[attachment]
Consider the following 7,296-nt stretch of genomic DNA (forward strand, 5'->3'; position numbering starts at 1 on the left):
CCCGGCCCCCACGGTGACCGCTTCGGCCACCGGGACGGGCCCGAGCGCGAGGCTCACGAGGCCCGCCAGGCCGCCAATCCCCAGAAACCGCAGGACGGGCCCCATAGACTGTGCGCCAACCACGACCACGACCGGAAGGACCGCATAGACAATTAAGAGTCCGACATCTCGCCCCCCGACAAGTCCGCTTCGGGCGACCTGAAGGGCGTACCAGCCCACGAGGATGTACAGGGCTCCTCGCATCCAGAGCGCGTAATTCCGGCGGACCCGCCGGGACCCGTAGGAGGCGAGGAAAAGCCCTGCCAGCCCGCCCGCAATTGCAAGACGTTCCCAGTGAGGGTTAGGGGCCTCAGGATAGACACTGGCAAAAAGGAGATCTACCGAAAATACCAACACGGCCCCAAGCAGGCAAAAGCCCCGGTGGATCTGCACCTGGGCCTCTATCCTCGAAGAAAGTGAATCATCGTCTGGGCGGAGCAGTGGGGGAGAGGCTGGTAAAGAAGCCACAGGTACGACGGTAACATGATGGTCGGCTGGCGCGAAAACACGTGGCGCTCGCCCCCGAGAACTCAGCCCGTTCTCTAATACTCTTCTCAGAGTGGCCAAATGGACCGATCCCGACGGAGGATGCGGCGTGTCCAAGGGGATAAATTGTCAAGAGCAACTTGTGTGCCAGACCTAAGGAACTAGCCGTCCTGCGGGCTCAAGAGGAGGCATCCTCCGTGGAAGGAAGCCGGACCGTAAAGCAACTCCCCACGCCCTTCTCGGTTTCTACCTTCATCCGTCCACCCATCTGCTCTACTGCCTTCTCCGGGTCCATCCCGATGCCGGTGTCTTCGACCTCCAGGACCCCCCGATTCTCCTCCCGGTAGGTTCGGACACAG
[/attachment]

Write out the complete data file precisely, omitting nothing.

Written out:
Consider the following 7,296-nt stretch of genomic DNA (forward strand, 5'->3'; position numbering starts at 1 on the left):
CCCGGCCCCCACGGTGACCGCTTCGGCCACCGGGACGGGCCCGAGCGCGAGGCTCACGAGGCCCGCCAGGCCGCCAATCCCCAGAAACCGCAGGACGGGCCCCATAGACTGTGCGCCAACCACGACCACGACCGGAAGGACCGCATAGACAATTAAGAGTCCGACATCTCGCCCCCCGACAAGTCCGCTTCGGGCGACCTGAAGGGCGTACCAGCCCACGAGGATGTACAGGGCTCCTCGCATCCAGAGCGCGTAATTCCGGCGGACCCGCCGGGACCCGTAGGAGGCGAGGAAAAGCCCTGCCAGCCCGCCCGCAATTGCAAGACGTTCCCAGTGAGGGTTAGGGGCCTCAGGATAGACACTGGCAAAAAGGAGATCTACCGAAAATACCAACACGGCCCCAAGCAGGCAAAAGCCCCGGTGGATCTGCACCTGGGCCTCTATCCTCGAAGAAAGTGAATCATCGTCTGGGCGGAGCAGTGGGGGAGAGGCTGGTAAAGAAGCCACAGGTACGACGGTAACATGATGGTCGGCTGGCGCGAAAACACGTGGCGCTCGCCCCCGAGAACTCAGCCCGTTCTCTAATACTCTTCTCAGAGTGGCCAAATGGACCGATCCCGACGGAGGATGCGGCGTGTCCAAGGGGATAAATTGTCAAGAGCAACTTGTGTGCCAGACCTAAGGAACTAGCCGTCCTGCGGGCTCAAGAGGAGGCATCCTCCGTGGAAGGAAGCCGGACCGTAAAGCAACTCCCCACGCCCTTCTCGGTTTCTACCTTCATCCGTCCACCCATCTGCTCTACTGCCTTCTCCGGGTCCATCCCGATGCCGGTGTCTTCGACCTCCAGGACCCCCCGATTCTCCTCCCGGTAGGTTCGGACACAG